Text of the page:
The panorama on the sunrise side: an awesome view of Malarayat

The quiet panorama on the sunrise side of the farm: an awesome view of Mount Malaráyat and the river below the gap.

11 July 2011


Heliconias are among the most attractive plants in a tropical garden, and they're so easy to grow! If you have a relatively big space, try planting some of these strikingly colorful varieties. Before I set up 1784, I would stubbornly grow them in pots in Manila which is impractical since they are bulky and need room to grow underground and keep itself upright.

They are not endemic to the Philippines but instead, are originally from the Caribbean, Central and South America. But they easily adapt to our conditions and I don't think they pose any harm to our indigenous environment. On the other hand, they enhance the ambience of any tropical setting.

Quite a number of people mistakenly call these plants (no matter what variety) as Bird of Paradise, which is a totally different plant altogether. In fact, that is more closely related to the Traveler's Palm than anything else. I think what confuses people is because all three of them (like still a big number of plants) produce colorful bracts that hold the true flowers inside (some just the size of pinheads).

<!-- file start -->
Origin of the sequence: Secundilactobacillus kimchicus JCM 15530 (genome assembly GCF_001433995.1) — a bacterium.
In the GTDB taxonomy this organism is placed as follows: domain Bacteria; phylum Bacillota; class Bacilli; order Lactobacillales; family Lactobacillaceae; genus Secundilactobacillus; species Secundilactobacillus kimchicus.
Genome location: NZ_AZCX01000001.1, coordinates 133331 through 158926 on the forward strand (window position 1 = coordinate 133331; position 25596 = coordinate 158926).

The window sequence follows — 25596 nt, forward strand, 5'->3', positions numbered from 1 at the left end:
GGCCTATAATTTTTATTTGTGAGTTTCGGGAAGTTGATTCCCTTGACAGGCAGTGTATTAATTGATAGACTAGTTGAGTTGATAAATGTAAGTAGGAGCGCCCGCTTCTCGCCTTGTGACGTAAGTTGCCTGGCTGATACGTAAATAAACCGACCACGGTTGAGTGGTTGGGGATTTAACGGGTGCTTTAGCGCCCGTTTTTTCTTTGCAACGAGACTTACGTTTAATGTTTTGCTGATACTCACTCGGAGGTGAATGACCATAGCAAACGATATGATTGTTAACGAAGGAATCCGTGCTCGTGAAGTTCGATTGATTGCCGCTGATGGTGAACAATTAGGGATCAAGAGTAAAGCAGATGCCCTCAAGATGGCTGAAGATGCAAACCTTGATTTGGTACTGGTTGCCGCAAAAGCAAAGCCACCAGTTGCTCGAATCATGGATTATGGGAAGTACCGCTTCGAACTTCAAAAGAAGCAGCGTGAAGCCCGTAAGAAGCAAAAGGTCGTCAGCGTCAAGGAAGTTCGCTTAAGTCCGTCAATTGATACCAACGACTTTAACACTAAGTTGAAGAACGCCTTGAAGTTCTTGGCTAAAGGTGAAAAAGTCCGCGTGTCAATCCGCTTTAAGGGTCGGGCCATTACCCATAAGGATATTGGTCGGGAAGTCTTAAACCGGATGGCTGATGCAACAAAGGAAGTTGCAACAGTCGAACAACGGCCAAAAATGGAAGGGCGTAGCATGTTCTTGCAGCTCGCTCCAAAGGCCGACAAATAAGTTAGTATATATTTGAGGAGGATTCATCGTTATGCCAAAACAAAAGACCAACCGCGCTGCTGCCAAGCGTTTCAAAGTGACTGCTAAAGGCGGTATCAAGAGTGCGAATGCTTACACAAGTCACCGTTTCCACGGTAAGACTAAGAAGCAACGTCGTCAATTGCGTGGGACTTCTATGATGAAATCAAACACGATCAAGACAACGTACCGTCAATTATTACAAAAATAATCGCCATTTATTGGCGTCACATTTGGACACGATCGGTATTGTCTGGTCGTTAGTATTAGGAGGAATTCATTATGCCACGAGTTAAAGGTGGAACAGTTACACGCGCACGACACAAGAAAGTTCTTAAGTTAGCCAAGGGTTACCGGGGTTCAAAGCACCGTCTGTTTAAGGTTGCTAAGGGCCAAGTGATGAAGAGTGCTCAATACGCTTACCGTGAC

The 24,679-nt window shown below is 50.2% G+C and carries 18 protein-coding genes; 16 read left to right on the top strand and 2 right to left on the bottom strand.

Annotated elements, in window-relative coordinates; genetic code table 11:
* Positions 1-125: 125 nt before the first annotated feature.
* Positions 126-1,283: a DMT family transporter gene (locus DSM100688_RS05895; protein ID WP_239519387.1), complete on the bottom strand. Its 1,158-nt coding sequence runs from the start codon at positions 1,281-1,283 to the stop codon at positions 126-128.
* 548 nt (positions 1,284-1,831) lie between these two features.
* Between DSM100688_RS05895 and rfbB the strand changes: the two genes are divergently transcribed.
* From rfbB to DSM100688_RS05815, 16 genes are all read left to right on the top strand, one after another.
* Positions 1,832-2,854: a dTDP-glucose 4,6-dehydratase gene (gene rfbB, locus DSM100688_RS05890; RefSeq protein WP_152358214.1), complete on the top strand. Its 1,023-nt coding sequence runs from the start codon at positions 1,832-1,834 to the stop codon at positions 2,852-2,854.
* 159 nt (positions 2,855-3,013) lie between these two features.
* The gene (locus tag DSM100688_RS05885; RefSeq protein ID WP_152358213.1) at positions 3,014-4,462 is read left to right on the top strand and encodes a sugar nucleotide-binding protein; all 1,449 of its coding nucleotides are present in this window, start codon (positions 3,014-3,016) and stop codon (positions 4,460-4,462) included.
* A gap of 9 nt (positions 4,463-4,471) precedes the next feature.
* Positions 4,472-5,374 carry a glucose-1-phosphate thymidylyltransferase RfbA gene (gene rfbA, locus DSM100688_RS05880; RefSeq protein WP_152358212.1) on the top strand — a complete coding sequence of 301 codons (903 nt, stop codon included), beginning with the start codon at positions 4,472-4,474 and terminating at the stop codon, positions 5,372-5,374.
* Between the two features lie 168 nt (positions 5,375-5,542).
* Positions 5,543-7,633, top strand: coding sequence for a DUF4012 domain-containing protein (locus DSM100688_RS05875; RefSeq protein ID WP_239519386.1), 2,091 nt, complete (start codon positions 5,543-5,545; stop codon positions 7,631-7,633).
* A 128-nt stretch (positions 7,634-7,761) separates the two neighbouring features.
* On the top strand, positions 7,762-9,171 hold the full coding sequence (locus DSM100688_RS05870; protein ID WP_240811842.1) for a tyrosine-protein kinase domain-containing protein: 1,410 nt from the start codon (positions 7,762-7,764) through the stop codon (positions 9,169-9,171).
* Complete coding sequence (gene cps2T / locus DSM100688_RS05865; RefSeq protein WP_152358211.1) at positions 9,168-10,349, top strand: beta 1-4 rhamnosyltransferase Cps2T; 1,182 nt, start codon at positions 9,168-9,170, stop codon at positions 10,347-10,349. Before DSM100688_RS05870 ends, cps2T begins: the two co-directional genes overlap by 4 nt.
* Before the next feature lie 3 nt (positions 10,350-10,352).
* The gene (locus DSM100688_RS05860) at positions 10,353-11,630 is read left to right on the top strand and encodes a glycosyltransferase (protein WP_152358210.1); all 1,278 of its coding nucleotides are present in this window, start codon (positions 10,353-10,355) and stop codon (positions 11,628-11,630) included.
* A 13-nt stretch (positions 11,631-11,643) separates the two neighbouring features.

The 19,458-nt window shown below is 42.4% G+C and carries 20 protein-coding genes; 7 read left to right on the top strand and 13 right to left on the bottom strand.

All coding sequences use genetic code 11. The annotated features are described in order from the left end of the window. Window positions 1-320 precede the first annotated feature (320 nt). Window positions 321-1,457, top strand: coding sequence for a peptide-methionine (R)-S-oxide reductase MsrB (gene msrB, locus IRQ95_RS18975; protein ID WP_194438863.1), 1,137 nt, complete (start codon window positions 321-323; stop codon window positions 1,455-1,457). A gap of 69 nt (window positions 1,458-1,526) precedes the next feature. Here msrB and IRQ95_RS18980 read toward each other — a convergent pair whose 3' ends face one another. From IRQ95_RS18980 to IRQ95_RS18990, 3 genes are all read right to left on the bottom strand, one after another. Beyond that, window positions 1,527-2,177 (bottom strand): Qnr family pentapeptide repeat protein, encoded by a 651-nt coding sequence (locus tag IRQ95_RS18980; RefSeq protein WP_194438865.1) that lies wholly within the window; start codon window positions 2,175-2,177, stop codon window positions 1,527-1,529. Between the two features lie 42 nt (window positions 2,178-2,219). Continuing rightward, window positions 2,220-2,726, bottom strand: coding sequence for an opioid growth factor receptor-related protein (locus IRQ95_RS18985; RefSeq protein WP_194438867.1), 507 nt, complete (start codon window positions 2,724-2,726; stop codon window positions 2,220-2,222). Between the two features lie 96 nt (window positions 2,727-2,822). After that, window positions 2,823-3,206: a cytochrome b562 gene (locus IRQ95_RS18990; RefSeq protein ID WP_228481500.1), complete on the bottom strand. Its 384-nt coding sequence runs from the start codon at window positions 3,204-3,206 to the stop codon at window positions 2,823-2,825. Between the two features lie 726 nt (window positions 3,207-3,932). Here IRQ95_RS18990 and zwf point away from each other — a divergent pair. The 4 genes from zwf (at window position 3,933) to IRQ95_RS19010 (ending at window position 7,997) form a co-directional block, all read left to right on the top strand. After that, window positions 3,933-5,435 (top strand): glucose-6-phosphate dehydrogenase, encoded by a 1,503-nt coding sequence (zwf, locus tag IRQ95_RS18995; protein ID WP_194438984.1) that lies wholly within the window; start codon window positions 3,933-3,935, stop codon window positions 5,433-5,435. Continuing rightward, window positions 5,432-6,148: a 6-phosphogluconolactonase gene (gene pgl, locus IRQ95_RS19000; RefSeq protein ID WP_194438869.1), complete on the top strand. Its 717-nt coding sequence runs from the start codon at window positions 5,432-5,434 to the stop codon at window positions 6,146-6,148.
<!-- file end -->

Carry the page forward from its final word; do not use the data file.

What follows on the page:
They're very useful for simple flower arrangements since they're big and will hold up even by itself with some simple greens. Best of all, they keep long! Just put some water on a vase or a bottle, enough to wet the cut tips and they'll stay nice and colorful for even more than a week.


  1. My favorite is the one on top left. I'm one of those who call heliconias birds of paradise! Now I'm confused. Birds of paradise are not heliconias? I don't know how birds of paradise should look like now...

  2. It's best to distinguish when you see them side by side, come over and visit!